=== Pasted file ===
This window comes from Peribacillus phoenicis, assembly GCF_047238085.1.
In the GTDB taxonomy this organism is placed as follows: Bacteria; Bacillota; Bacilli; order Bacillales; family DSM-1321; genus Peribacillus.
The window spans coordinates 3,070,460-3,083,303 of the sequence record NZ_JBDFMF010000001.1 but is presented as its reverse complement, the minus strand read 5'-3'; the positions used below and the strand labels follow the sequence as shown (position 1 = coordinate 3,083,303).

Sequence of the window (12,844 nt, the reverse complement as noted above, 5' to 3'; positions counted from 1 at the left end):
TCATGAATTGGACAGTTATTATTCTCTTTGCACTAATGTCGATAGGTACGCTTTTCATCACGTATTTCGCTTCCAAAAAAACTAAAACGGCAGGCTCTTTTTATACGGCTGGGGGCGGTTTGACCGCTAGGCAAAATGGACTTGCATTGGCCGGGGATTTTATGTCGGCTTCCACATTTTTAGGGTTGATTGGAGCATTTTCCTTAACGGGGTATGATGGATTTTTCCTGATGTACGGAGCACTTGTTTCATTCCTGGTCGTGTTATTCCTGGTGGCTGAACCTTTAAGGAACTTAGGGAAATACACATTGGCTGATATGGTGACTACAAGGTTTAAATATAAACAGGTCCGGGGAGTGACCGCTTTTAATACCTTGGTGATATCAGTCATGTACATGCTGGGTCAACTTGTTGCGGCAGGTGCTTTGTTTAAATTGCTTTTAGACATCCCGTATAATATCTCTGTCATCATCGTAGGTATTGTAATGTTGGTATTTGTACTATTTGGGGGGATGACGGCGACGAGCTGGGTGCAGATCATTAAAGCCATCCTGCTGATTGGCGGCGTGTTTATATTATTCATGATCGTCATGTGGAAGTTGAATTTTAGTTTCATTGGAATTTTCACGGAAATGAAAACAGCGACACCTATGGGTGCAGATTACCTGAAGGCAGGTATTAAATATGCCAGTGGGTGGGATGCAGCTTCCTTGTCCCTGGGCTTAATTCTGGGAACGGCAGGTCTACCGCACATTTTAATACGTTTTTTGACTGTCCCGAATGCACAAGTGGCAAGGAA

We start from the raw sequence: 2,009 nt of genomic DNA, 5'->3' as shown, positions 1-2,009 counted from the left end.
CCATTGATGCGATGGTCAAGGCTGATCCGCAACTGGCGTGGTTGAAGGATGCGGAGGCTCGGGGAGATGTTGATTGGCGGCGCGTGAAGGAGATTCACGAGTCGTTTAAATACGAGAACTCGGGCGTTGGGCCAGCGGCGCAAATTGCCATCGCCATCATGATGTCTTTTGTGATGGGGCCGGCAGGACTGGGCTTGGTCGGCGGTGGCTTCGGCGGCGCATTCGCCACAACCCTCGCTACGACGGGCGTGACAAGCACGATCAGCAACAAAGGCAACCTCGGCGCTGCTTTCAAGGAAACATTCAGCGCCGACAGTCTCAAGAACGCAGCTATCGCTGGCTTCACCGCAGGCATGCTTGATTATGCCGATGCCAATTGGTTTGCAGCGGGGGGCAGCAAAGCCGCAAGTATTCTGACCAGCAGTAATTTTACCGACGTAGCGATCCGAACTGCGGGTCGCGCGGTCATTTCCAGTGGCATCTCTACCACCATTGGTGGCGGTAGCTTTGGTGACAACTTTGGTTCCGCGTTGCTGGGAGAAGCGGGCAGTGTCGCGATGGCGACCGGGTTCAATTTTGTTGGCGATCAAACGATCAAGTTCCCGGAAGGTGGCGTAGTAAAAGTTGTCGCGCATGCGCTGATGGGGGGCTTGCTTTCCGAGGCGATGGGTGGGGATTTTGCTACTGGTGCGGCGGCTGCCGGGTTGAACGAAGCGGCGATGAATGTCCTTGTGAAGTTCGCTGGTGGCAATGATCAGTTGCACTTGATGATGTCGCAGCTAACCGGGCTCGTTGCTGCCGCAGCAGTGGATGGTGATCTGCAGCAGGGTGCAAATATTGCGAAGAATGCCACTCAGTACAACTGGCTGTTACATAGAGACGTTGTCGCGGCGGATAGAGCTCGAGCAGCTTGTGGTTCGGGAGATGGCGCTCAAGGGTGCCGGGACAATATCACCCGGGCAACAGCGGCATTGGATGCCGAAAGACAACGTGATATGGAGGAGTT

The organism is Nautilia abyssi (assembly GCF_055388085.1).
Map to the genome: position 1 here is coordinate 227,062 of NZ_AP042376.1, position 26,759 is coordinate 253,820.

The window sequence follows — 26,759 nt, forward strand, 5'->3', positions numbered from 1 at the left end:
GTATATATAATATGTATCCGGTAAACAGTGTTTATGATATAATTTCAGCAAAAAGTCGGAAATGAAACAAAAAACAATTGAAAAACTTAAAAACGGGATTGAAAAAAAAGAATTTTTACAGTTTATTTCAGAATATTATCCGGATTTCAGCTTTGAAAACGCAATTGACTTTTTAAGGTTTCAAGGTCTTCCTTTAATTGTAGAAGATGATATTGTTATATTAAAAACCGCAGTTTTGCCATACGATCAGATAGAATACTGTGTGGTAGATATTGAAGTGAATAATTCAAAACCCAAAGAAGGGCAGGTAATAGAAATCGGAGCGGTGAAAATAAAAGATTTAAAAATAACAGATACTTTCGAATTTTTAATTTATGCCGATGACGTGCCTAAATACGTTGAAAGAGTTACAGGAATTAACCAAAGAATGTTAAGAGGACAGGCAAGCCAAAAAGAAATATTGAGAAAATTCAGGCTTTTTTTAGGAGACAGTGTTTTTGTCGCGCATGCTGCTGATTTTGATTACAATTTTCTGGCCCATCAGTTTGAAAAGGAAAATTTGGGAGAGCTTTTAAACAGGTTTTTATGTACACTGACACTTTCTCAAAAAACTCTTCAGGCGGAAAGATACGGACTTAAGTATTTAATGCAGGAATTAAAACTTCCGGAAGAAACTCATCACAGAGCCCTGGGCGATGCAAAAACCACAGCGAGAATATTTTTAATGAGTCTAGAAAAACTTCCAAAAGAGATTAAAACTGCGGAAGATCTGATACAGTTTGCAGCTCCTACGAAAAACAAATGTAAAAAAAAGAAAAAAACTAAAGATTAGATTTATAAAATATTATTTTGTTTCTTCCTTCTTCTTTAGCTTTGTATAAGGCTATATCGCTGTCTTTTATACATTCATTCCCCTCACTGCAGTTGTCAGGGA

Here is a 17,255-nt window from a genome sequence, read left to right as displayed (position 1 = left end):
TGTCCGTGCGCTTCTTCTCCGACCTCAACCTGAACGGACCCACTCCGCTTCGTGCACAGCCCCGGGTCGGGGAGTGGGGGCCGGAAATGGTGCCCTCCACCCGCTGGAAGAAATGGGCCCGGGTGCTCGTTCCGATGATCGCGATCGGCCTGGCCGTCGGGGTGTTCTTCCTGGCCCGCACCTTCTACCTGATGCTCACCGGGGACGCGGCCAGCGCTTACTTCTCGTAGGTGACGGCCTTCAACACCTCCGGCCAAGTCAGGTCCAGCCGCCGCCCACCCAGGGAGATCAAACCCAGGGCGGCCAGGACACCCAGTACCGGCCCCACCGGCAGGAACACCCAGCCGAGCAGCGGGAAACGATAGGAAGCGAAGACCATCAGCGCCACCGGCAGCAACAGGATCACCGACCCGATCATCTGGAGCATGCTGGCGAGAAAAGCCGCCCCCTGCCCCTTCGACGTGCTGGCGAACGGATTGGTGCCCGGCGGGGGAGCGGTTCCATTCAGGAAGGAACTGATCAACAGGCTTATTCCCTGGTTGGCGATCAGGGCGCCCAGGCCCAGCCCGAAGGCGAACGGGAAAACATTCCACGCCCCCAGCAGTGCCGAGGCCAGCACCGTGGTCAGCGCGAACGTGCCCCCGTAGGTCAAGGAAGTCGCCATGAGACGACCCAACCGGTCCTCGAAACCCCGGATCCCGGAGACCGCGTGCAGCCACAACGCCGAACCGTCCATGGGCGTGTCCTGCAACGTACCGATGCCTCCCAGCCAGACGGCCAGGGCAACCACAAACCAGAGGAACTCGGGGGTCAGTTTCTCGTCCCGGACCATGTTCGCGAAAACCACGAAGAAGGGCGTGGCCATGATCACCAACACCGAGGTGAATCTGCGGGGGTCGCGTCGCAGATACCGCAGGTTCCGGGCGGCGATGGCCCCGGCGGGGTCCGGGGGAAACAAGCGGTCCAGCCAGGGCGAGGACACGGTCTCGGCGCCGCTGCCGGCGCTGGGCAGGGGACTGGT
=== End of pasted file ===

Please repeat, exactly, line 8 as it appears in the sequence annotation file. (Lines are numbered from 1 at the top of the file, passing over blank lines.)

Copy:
The organism is Nautilia abyssi (assembly GCF_055388085.1).